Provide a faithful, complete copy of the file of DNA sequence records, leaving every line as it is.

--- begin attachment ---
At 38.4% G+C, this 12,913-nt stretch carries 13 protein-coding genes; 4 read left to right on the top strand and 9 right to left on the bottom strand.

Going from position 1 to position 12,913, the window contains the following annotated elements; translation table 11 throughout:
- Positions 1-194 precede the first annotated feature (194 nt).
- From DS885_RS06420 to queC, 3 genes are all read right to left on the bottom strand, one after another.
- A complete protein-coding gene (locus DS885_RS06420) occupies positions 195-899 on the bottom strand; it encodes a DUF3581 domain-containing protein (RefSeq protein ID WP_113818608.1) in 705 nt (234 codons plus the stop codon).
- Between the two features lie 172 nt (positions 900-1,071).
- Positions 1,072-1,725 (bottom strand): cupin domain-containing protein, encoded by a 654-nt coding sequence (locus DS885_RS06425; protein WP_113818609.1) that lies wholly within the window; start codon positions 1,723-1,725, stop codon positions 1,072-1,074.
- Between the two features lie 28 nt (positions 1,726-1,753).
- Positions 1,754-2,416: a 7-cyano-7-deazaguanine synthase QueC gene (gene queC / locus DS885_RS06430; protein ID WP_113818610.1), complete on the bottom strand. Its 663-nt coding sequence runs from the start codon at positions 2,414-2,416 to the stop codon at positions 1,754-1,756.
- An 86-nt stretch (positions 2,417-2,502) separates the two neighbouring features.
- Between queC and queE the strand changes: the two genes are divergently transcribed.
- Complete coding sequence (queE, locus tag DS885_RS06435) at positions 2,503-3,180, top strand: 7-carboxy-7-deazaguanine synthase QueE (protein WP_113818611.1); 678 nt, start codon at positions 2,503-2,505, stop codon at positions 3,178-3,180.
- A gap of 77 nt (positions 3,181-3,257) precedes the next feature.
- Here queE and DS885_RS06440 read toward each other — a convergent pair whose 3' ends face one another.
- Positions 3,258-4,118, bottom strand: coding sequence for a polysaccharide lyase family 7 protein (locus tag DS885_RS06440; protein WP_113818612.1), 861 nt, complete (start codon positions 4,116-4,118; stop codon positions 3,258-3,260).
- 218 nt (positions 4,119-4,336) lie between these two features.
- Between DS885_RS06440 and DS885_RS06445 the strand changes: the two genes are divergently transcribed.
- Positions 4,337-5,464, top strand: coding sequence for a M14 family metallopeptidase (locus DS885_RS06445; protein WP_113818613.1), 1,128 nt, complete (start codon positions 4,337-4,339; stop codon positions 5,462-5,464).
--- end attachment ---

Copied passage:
At 38.4% G+C, this 12,913-nt stretch carries 13 protein-coding genes; 4 read left to right on the top strand and 9 right to left on the bottom strand.

Going from position 1 to position 12,913, the window contains the following annotated elements; translation table 11 throughout:
- Positions 1-194 precede the first annotated feature (194 nt).
- From DS885_RS06420 to queC, 3 genes are all read right to left on the bottom strand, one after another.
- A complete protein-coding gene (locus DS885_RS06420) occupies positions 195-899 on the bottom strand; it encodes a DUF3581 domain-containing protein (RefSeq protein ID WP_113818608.1) in 705 nt (234 codons plus the stop codon).
- Between the two features lie 172 nt (positions 900-1,071).
- Positions 1,072-1,725 (bottom strand): cupin domain-containing protein, encoded by a 654-nt coding sequence (locus DS885_RS06425; protein WP_113818609.1) that lies wholly within the window; start codon positions 1,723-1,725, stop codon positions 1,072-1,074.
- Between the two features lie 28 nt (positions 1,726-1,753).
- Positions 1,754-2,416: a 7-cyano-7-deazaguanine synthase QueC gene (gene queC / locus DS885_RS06430; protein ID WP_113818610.1), complete on the bottom strand. Its 663-nt coding sequence runs from the start codon at positions 2,414-2,416 to the stop codon at positions 1,754-1,756.
- An 86-nt stretch (positions 2,417-2,502) separates the two neighbouring features.
- Between queC and queE the strand changes: the two genes are divergently transcribed.
- Complete coding sequence (queE, locus tag DS885_RS06435) at positions 2,503-3,180, top strand: 7-carboxy-7-deazaguanine synthase QueE (protein WP_113818611.1); 678 nt, start codon at positions 2,503-2,505, stop codon at positions 3,178-3,180.
- A gap of 77 nt (positions 3,181-3,257) precedes the next feature.
- Here queE and DS885_RS06440 read toward each other — a convergent pair whose 3' ends face one another.
- Positions 3,258-4,118, bottom strand: coding sequence for a polysaccharide lyase family 7 protein (locus tag DS885_RS06440; protein WP_113818612.1), 861 nt, complete (start codon positions 4,116-4,118; stop codon positions 3,258-3,260).
- 218 nt (positions 4,119-4,336) lie between these two features.
- Between DS885_RS06440 and DS885_RS06445 the strand changes: the two genes are divergently transcribed.
- Positions 4,337-5,464, top strand: coding sequence for a M14 family metallopeptidase (locus DS885_RS06445; protein WP_113818613.1), 1,128 nt, complete (start codon positions 4,337-4,339; stop codon positions 5,462-5,464).